yesterday, the Los Angeles City Council approved the release of up to $58 million in multifamily conduit revenue bonds for the construction of affordable and permanent supportive housing in Pico-Union, Sylmar, and Canoga Park.

The three projects, which would create a combined total of 177 residential units, include:

Berendo Sage

The first, called Berendo Sage, would rise from an empty City-owned property at 1035 S. Berendo Street.  Developer West Hollywood Community Housing Corp. has proposed the construction of a six-story edifice containing 42 one-, two-, and three-bedroom dwellings, split between formerly homeless individuals and households earning 60 percent or less than the area median income.

Urban Architecture Lab is designing the contemporary low-rise development, which is poised to receive up to $13.7 million in bond financing - supplementing more than $6 million in Measure HHH funding already allocated to the project.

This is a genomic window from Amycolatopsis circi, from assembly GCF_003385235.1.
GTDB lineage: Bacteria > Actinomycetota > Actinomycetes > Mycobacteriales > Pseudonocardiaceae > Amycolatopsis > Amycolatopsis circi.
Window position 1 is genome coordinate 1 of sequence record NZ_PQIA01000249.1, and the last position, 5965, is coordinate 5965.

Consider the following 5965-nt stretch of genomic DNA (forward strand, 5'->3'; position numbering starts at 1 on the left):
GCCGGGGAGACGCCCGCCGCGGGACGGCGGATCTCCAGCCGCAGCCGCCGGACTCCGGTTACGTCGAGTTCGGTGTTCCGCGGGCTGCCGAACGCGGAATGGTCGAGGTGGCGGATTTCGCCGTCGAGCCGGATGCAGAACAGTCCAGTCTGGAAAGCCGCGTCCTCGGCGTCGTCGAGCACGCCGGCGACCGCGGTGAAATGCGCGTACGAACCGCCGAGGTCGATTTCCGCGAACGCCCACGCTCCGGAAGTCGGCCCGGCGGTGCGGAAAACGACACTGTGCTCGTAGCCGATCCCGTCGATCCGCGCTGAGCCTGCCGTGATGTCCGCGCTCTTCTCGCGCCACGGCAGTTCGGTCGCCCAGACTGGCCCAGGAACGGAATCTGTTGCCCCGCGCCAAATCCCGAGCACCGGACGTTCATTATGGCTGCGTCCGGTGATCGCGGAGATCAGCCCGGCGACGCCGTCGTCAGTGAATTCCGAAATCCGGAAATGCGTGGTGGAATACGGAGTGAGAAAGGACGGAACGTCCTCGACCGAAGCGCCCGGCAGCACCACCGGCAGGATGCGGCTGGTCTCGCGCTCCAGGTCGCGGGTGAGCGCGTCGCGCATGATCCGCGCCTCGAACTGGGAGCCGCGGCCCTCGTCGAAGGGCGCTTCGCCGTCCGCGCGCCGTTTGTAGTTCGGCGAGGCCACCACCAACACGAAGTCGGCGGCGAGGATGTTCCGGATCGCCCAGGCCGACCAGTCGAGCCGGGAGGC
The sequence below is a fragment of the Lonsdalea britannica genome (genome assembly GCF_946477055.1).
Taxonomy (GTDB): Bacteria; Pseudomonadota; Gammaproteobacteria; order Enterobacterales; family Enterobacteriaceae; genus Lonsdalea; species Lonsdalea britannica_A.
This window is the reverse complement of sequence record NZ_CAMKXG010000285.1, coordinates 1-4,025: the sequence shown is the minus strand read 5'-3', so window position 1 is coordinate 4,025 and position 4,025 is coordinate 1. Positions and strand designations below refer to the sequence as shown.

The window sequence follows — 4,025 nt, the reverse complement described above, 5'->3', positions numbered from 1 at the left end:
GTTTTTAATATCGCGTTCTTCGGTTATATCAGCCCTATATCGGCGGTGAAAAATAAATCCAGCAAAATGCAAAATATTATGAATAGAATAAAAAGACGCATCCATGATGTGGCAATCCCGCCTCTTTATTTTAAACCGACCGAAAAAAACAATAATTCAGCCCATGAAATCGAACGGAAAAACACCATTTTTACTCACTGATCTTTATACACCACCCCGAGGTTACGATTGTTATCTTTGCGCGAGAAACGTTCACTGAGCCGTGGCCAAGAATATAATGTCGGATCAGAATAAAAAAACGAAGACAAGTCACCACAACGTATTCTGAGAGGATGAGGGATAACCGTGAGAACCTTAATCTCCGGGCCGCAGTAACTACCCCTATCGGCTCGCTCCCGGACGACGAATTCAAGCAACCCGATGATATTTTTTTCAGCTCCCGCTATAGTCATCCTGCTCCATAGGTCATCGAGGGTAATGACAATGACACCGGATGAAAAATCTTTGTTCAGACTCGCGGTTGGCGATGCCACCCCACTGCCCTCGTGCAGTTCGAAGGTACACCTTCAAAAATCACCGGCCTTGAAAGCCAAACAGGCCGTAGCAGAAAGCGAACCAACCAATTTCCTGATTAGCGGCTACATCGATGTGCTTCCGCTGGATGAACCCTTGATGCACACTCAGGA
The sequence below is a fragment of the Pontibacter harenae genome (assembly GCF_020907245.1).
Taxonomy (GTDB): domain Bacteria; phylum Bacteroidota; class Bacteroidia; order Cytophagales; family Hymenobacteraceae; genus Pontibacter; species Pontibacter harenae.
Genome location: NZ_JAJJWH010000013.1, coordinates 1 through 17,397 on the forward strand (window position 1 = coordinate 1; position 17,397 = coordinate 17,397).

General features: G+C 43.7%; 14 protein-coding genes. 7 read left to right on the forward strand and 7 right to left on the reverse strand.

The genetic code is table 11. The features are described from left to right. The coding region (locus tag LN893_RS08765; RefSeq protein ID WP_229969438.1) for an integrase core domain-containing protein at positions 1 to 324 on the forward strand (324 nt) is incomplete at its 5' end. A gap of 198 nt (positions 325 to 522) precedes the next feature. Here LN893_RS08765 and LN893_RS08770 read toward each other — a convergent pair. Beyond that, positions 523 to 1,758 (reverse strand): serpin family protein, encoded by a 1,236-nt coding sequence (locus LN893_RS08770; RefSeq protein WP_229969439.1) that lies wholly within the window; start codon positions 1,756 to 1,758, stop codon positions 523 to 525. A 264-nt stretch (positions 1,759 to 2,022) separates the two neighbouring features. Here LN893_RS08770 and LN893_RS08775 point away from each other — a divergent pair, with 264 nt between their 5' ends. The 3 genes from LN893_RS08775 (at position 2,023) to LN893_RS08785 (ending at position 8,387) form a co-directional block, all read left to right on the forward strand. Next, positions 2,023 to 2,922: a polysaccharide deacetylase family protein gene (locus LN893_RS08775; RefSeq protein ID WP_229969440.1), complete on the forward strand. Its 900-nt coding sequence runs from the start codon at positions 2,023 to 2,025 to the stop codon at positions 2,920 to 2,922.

Silva Crossing

In Sylmar, co-developers Meta Housing Corp. and LA Family Housing are planning a four-story, 56-unit apartment building at a currently vacant site at 12663-12667 N. San Fernando Road.

The project, called Silva Crossing, is being designed by Y&M Architects.

The City Council's vote approved the release of up to $16.2 million in bond financing for the project, which has already been allocated roughly $8.8 million via Proposition HHH and $5.9 million through the County's No Place Like Home program.

Bell Creek Apartments

The final project - the Bell Creek Apartments - would rise at 6940-6948 Owensmouth Avenue in Canoga Park.  Meta Housing Corp., which is developing the apartment complex, intends to build a five-story edifice containing 80 one-, two-, and three-bedroom dwellings earmarked for households earning 80 percent or less than the area median income.

The $47.4 million development, designed by Ken Stockton Architects, is slated to receive $28.15 million in bond financing following the City Council vote.  The more than $47-million development has already received $11.2 million in funding from Los Angeles County.

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